In our very first interview, we talked to Fred Van Lente at Wizard World New Orleans. Mr. Van Lent is the writer on the Comic Book History of Comics as well as titles such as Archer and Armstrong and Assassins Creed.
NNC: We’re here with Mr. Fred Van Lente. I said that correctly?
FVL: Yeah, you got it on the first time.
NNC: Author of Archer and Armstrong and Comic Book History of Comics. One of the things, I noticed in a lot of your comic books you say there are history influences, in the ones that I’ve read at least. Are you a big history nerd?
FVL: I am. Yeah. Probably my single favorite genre is historical fiction. I like to read a lot of historical fiction. I’ve done books like Assassins Creed, that’s historical fiction. Doing a lot of the Valiant stuff like Archer and Armstrong and Ivar, Timewalker obviously has a lot of history in it. Then there is non-fiction stuff like Comic Book History of Comics and Action Philosophers.
NNC: With Action Philosophers, am I mistaken in that you actually taught a philosophy class as a TA?
FVL: Well, it was a writing class. The way the students responded I realized that I had a talent for explaining things. Comics are super useful in taking abstract ideas and making them more intelligible by putting pictures to them.
NNC: That takes me to my next topic: Education in comics. Do you think there’s a place for it besides literature and reading?
FVL: Oh yeah definitely. One of our new projects is Action Presidents with Ryan Dunlevy, who also did Comic Book History and Action Philosophers. We are doing a very big project. It’s going to be 440 pages long spilt over four hardbacks coming out on Harper Collins Kids starting in March 2018. It is individual comic book biographies of various presidents in that kind of irreverent, humorous but accurate style that we have become legendary for (laughs).
NNC: You also wrote a play on Jack Kirby. Is it different writing a script for a comic book compared to a play?
FVL: Yeah, the stage is very unique because it has a lots of challenges to it. My wife is a playwright, Crystal Skillman, so it wasn’t really that hard because I had her helping me.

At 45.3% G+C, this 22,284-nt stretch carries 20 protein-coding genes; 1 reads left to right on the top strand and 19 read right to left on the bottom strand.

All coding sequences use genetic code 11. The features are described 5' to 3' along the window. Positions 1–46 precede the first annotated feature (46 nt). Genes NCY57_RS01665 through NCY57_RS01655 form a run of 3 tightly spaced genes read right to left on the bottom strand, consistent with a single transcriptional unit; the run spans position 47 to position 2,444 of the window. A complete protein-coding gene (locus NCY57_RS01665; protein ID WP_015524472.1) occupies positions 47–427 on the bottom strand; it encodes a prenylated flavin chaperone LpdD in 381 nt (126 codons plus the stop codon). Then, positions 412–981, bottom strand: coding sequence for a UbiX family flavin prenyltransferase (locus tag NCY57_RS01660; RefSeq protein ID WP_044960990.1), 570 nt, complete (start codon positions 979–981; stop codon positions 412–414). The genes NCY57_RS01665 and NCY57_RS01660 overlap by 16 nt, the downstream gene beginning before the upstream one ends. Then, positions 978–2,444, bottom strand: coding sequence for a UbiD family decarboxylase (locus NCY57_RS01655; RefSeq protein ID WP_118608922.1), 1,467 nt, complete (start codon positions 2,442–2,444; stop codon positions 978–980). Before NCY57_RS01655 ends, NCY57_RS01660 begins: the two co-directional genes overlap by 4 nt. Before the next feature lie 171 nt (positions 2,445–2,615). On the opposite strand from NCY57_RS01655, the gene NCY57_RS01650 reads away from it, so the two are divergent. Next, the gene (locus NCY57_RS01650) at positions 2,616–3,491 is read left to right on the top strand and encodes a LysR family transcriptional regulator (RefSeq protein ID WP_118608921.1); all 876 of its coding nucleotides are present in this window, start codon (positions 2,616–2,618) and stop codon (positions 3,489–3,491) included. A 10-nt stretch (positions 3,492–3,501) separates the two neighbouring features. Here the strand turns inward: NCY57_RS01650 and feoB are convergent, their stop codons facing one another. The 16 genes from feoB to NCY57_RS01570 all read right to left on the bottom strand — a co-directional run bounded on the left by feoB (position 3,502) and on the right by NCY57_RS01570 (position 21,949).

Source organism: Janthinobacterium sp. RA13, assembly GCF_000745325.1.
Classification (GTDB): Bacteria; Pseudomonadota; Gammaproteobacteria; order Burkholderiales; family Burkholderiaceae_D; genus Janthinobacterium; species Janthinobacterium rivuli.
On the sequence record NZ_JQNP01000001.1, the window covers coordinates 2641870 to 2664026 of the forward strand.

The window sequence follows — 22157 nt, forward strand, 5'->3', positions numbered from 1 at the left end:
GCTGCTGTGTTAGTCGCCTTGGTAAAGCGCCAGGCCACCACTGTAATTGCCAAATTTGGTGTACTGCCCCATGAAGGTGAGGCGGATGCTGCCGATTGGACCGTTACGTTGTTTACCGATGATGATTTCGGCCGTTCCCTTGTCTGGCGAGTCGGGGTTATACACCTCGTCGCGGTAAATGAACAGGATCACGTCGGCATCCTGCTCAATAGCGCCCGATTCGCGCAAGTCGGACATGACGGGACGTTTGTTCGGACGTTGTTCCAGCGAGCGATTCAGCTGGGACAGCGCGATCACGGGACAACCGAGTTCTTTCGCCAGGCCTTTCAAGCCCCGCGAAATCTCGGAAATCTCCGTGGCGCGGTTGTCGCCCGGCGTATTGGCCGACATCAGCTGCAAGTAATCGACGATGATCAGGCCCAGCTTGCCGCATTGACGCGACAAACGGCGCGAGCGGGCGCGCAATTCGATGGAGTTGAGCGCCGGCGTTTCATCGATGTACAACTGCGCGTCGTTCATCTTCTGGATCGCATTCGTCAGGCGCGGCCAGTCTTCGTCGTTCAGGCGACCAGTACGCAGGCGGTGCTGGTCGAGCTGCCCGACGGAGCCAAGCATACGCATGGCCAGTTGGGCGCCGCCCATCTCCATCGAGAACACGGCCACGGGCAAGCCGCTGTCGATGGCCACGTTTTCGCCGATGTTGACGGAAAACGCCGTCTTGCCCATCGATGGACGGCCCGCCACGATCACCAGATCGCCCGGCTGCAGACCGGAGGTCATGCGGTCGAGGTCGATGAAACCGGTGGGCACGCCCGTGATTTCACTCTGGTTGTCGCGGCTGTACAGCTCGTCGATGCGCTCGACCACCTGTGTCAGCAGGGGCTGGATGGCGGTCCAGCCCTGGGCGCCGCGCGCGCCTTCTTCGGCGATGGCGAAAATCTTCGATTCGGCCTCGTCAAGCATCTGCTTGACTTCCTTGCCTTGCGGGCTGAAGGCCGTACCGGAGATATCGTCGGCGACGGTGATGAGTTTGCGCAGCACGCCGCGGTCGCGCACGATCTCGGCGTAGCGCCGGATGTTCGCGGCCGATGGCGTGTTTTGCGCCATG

(Mr. Van Lante has a few people come to the table and he spends a few minutes talking to them.)
NNC: One of my favorite musical artists, Sturgill Simpson, said he doesn’t listen to a lot of country music mainly because he doesn’t want to steal and sound like other country musicians. Do you feel that way about comic books? Do you read other comics?
FVL: It’s not that I’m afraid of stealing. It’s more like when you work in a sausage factory all day the last thing you want to eat when you come home is hot dogs. That’s what it comes down to. I also have to read a lot of comics for work. It’s not to say I don’t read a lot of comics, I do. Right now, I’m reading a manga history of Japan of the 20th century called Showa. It’s huge. I just read a bunch of Roger Stern’s Avengers comics that I bought on a whim because I liked the Avengers as a kid. I read old stuff. I don’t really read a lot of current stuff, just because I have a back log! (laughs). I’m literally years behind in my comics reading.
NNC: When you work with an artist, does his drawing inform the way you write?
FVL: Oh yeah. You have to put people in a position to succeed. Not that most comic book artists couldn’t do most anything, they pretty much can. It’s that some people are really good at certain things, so you want to accentuate that. Ryan Dunlevy is great at comedy, and his style is very cartoony.